A quick demonstration of an assessment. A meteorite could land on my house. What is the impact? Well, most meteorites are fairly small, under 25 milligrams. Larger are very rare, but possible. Let’s call that low impact. What’s the probability? The earth is fairly large, most of it water. The chances of a meteorite hitting my house instead of anyplace else is very low. Low Impact (.1) x Very Low Probability (.1) = Low Risk (.01).

With a language to describe risk, it is possible to apply it to other contexts. Breakdowns of impact (how broad and/or deep is the effect) and probably (how often and how likely). A papercut has low impact, but 99% likelihood of getting 1000 per second would be high risk. This kind of analysis determines “severity” of a bug in software, a “crash-on-every boot in every scenario” being both high impact and high probability, making it a high risk to product success.

In classic project management, risks are identified, qualified/quantified, mitigated (ignore a risk, insure it away, work to min/max probability, work to min/max impact – there are positive risks as well as negative risks), assigned a trigger event (what causes a risk response) and a planned risk response. This material becomes part of a project risk register, the “if this, then that” plan.

This rubric can provide a better way of discussing risk. Risk process provides a predictable, data driven way to speak about risk, and why mitigation or risk response is important/not-important. If a mitigation or a risk response is a lot of work, disruptive, or expensive, that factors into that part of the plan – not the discussion of the risk itself.

Work-Back Schedules, or Magic Has A Price

“All magic comes with a price, dearie.” Rumplestiltskin

In ABC’s Once Upon a Time, Robert Carlyle’s character regularly reminds other characters that “magic has a price”, one action coming at the cost of another. I was thinking of this as someone asked for a work-back schedule, and had nearly titled this article with a Star Wars quote instead: “It’s a trap!”

A work-back schedule, before a project is even planned, is meant as a requirement or constraint. “After this date, the project has diminished or no utility, therefore this is a constraint.” Constraints are planned for. If you must have a thing by a certain date, other things like scope and cost will change. All magic has a price.

Work-backs, however, are often used as project traps. Consider the scenario: You have a fixed number of resources, not flexible in the short term (say three months). In brainstorming, the team has dreamed up some scope, which is to say aspirational deliverables that provide utility. Now comes the trap. Leadership looks at the scope and says, “Hey, looks great – I have to have this in three months, give me a work-back schedule to deliver all that scope.”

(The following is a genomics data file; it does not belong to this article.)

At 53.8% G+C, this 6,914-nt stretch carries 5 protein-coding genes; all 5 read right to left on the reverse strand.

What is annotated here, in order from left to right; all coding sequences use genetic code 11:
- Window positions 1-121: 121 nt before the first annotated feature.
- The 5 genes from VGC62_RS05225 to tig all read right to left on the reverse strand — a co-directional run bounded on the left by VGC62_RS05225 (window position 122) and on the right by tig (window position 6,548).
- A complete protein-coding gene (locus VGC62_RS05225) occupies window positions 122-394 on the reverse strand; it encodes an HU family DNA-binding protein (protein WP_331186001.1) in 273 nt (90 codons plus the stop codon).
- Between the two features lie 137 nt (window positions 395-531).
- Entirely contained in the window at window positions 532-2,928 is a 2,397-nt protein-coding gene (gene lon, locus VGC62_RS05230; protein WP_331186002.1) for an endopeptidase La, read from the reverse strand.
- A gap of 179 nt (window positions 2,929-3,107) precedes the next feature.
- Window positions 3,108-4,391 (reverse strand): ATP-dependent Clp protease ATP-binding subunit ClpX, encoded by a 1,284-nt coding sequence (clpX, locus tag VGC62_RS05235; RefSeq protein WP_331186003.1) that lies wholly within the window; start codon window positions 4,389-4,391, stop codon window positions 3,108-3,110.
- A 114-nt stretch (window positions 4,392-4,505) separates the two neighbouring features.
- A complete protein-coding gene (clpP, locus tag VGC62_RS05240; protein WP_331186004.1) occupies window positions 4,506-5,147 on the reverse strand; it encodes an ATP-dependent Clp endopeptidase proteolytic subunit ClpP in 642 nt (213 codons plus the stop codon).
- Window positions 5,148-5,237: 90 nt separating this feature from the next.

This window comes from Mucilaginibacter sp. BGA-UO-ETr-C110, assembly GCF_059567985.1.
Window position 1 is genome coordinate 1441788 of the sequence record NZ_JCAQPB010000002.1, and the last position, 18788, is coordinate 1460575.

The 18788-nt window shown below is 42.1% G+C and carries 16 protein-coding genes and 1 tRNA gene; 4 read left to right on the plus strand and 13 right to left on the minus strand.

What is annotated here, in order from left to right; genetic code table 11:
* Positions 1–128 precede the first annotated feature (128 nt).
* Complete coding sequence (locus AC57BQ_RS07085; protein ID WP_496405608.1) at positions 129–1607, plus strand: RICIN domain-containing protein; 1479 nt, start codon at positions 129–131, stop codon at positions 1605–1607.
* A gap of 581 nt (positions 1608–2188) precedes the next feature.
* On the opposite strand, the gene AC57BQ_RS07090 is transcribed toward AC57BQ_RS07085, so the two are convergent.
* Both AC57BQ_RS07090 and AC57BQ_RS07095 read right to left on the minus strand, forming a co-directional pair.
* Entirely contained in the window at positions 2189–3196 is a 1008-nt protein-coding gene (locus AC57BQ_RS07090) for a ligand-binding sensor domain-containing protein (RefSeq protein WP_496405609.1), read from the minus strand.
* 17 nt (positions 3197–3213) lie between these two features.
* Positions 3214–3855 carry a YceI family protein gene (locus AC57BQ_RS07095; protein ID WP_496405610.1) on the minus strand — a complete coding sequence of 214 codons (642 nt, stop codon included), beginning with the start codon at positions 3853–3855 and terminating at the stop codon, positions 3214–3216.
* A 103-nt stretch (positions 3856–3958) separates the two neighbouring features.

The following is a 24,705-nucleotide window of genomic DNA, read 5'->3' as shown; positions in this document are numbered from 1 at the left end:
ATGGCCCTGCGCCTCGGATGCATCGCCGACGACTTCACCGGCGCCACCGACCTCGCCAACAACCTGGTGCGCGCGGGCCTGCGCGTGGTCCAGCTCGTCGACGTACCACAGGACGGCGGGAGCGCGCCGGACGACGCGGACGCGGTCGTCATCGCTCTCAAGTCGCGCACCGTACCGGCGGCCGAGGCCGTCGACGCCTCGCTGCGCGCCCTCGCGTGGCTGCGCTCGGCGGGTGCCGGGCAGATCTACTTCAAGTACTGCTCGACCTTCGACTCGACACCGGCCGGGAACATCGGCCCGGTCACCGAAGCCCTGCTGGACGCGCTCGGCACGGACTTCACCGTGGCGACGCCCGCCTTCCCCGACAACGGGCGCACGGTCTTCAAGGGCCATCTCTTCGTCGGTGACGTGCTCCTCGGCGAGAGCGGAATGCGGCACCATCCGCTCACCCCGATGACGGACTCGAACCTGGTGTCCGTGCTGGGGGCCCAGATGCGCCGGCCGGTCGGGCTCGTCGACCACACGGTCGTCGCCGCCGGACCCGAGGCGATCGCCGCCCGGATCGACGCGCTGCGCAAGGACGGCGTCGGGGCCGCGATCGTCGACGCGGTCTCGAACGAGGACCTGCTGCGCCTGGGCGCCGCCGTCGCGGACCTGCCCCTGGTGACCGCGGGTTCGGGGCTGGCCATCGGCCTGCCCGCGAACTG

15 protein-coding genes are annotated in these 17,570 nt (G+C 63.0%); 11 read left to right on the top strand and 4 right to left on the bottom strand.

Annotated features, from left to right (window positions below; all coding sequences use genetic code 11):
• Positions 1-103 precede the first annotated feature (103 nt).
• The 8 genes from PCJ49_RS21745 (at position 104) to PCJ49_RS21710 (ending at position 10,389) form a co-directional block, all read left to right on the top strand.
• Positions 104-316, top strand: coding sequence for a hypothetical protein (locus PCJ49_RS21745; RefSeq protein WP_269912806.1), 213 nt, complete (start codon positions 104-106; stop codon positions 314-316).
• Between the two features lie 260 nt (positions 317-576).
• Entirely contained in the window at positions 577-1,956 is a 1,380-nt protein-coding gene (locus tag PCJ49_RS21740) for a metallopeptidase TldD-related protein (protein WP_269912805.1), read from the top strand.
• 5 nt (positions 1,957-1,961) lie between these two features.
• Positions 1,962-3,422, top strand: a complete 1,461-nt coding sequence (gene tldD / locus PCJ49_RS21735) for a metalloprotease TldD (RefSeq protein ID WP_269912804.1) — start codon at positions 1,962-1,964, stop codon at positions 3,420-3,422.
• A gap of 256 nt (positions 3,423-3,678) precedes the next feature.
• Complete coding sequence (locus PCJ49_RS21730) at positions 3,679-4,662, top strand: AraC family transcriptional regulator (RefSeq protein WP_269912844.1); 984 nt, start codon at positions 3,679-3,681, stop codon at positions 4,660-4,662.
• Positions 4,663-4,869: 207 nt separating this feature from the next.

See what happened there? A project constraint was introduced, but hasn’t yet been accounted for. Instead, an expectation was created. The job of the project manager is to manage that expectation. “Oh, good to know that requirement – let me talk with the team and work out what can be delivered with quality in that time frame, and let’s review after.” While a wise leader will understand, some will reply with, “Oh, just give me a back-of-the-envelope estimate, I won’t hold you to it.” Don’t give into the temptation of telling someone what they want to hear because it’s easiest. The price of doing this is project failure, because it is nearly inevitable that stakeholder expectations will not be met. “I won’t hold you to it” is just the bait for the trap. Once the jaws close, you’ll be held to that estimate. The only way to successfully navigate this is to use the situation as an opportunity to gather stakeholder requirements.

It seldom works to say, “No, but…”, since people stop listening when they hear “No.” Instead, “Yes, and…” tends to work better. People have problems, projects exist to resolve them. Project managers exist to orchestrate solving problems. To solve a problem, it’s important to fully understand it. Rather than complying to an early schedule demand, a bit of magician’s misdirection will help get things on the right path, “But of course! Of the deliverables you see here, can you help me understand which are the most important to you?” Answering questions with questions also works. “When can I have this?” can be answered with “which of these is highest priority?” There’s also the truth, “Any schedule I propose at this point would not be based on data, and therefore not realistic – help me better understand so we can get you the results you want.” Understanding requirements and constraints is essential to designing the right solution. Knowing how the stakeholder processes information will let you use the correct approach to gather requirements and understand constraints.

Once upon a time, you may have faced this situation – but if you didn’t before, now you understand the price of magic.